Thus, in my experience, I usually hear that serving humanity is serving God, both from our Christian brothers and many Hindus. To say differently may be met with anger or rebuke. In fact there is a saying in India, that “Manava Seva is Madhava Seva” or “The service of humanity is the service to the Lord.” This may sound good, and it is “good,” but is that the end goal of religion? If we only help improve people’s material circumstances without teaching them about the spiritual solution to all problems, our help is limited. Like the old saying that it is better to teach someone to grow food then to merely give them bread. This fact isn’t a vendetta against helping those less fortunate than ourselves, though any help we give should ideally be mixed with spiritual wisdom—to the degree that they can hear it of course. Our main way of spreading spiritual wisdom is to exemplify it ourselves. Example is much more potent than only our words. Compassion for the soul should include compassion for the suffering of souls in the material world. Realized detachment doesn't mean being callous or hard-hearted to another's pain, but it means being fully present in the world with the spiritual wisdom that enables us to not be caught up in material lamentation or drama, by seeing everyone's spiritual potential.

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Part 2
There is another topic regarding happiness I want to end with. I have read many “Success” or personal growth literature that promotes that happiness is possible by becoming materially successful, and success is accomplished by obtaining whatever we intensely desire by following their recommendations for thinking and acting. In my estimation there is benefit to be gained from many of the ideas that are shared in such books if they are used in the practice of our spiritually centered life.

In other words, we can use material laws in the service of God—which is truly what they are intended for. Another plus, is that most of the authors have some type of spiritual or religious underpinnings to their philosophy, or that motivates them. Never the less, their basic premise that accomplishing material goals, or even helping others, can bring fulfillment, is mistaken. It is better to be good than “bad” (even though that may be relative to one’s culture), but better still, is to be striving for transcendence, or to awaken to who we actually are as a soul.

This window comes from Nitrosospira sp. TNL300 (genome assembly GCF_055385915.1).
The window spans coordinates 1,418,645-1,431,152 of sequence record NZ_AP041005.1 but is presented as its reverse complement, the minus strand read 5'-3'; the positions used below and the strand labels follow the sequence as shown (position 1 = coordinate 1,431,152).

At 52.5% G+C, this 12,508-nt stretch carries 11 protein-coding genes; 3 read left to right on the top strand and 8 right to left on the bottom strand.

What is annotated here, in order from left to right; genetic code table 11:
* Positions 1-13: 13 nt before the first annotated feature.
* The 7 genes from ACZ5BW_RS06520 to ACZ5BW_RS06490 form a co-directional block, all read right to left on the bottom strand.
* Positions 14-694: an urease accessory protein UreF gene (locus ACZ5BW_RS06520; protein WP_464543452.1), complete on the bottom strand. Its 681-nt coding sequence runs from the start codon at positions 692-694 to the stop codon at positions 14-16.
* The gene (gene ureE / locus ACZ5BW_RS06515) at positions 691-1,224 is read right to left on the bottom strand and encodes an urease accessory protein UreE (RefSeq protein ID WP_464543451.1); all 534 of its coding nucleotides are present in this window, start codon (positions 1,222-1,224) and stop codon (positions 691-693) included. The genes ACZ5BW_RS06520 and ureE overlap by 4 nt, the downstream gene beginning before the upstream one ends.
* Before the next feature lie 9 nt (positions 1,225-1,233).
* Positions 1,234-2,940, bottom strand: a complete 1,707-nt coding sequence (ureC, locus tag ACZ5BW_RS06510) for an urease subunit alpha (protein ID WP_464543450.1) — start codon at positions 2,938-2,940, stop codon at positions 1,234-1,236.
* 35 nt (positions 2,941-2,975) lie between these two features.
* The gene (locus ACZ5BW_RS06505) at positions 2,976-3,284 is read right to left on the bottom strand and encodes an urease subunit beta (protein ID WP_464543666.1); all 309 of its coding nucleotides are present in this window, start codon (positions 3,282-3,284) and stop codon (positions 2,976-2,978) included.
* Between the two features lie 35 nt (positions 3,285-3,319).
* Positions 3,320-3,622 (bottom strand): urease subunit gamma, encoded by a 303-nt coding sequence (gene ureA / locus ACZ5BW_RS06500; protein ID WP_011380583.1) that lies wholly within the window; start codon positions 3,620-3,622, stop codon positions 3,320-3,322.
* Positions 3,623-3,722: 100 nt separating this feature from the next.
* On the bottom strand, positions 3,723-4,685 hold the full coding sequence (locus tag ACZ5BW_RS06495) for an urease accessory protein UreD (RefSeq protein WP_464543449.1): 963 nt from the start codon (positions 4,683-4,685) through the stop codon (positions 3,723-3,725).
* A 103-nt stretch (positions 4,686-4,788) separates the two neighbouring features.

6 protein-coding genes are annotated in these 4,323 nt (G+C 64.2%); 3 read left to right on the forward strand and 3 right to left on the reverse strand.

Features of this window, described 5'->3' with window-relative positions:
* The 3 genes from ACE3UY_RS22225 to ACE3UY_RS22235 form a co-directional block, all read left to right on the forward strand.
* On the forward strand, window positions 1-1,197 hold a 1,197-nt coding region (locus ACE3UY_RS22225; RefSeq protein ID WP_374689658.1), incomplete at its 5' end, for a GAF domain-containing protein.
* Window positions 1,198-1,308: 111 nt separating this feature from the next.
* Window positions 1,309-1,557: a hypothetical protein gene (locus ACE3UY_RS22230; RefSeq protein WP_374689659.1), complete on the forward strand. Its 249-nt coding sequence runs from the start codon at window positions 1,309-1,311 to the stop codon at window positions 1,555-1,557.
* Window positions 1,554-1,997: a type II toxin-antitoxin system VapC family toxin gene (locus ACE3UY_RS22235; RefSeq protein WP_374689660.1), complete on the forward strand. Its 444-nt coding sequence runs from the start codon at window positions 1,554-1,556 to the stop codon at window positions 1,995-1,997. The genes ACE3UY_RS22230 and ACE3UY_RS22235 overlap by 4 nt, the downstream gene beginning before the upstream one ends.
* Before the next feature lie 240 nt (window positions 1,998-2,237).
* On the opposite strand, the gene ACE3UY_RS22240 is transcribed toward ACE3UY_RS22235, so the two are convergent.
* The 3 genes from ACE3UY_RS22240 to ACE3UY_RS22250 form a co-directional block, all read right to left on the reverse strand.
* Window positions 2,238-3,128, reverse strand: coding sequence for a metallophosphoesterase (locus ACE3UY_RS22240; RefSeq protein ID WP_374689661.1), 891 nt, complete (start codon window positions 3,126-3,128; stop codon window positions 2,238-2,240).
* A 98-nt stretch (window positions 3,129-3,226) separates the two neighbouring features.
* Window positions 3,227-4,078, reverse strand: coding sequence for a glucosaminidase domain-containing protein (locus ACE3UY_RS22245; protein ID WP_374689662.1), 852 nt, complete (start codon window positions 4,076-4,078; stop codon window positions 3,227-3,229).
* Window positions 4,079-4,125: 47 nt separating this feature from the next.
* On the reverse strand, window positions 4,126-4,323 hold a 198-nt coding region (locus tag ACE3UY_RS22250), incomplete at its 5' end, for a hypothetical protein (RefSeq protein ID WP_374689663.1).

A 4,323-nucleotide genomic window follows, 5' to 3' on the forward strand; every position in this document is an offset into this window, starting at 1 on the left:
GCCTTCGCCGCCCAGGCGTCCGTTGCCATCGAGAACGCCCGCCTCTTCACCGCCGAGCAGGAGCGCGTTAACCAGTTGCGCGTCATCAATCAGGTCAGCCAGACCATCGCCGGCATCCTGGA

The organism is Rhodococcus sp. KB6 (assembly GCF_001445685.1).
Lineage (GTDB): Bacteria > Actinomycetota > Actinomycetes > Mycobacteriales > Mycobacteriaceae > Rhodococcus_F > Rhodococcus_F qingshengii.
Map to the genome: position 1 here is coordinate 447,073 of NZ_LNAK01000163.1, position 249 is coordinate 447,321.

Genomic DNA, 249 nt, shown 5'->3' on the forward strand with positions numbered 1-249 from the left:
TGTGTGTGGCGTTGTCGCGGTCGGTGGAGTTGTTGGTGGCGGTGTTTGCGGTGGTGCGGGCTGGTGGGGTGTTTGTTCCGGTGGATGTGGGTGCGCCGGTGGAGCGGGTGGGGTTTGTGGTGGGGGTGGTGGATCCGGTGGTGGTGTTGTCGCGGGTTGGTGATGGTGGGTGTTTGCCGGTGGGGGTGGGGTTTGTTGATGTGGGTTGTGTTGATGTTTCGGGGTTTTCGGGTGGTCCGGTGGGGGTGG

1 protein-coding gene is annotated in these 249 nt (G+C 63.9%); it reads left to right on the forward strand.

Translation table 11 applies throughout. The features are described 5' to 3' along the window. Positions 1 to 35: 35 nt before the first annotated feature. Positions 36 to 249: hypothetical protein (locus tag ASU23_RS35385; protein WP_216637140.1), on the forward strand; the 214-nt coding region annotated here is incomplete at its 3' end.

From the Gita's perspective, success teachers are primarily teaching about the mode of passion (rajas) which is centered in intense desire for material acquisition, mixed with some clarity that comes from the mode of goodness (sattva). All the modes are binding unless they lead to spiritual practice and awakening. Their idea is that by obtaining material success or things, happiness can be obtained. While that may be temporarily true, it isn’t in an enduring sense. Material passion and goodness are relatively better than ignorance, yet the spiritual atmosphere is where true bliss and freedom reside.
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For true happiness one needs the illumination of goodness that has the potential to bring one to the spiritual platform. Since real existence is eternal, real happiness is also eternal, and contrastingly, whatever is temporary is by nature unsatisfying, and eventually, miserable. The soul ultimately desires spiritual happiness since that is its food, so to speak. When we can see the limits of the material world, and strive for spiritual perfection, we can obtain the joy of the self.

Although the theory is that anyone can apply success principles, we find that only a small percentage of people actually do. People's karma (or the reactions from their previous lives that create their bodily inclinations and current state of consciousness), determine what they will be attracted to, and what they will be willing to do. We have choice, but that is limited or narrowly channeled according to our attractions coming from these governing influences of the modes. And whatever we achieve is only temporary and ultimately leads to misery and frustration—and so we take another birth to try again. Only the mode of goodness offers the possibility of freedom and real lasting happiness when it fosters spiritual experience. This subject requires deep contemplation, study, and discussion to fully put it into practice. Otherwise, it is merely an interesting idea since what we give our time, effort, and thought to, defines us, and is our future.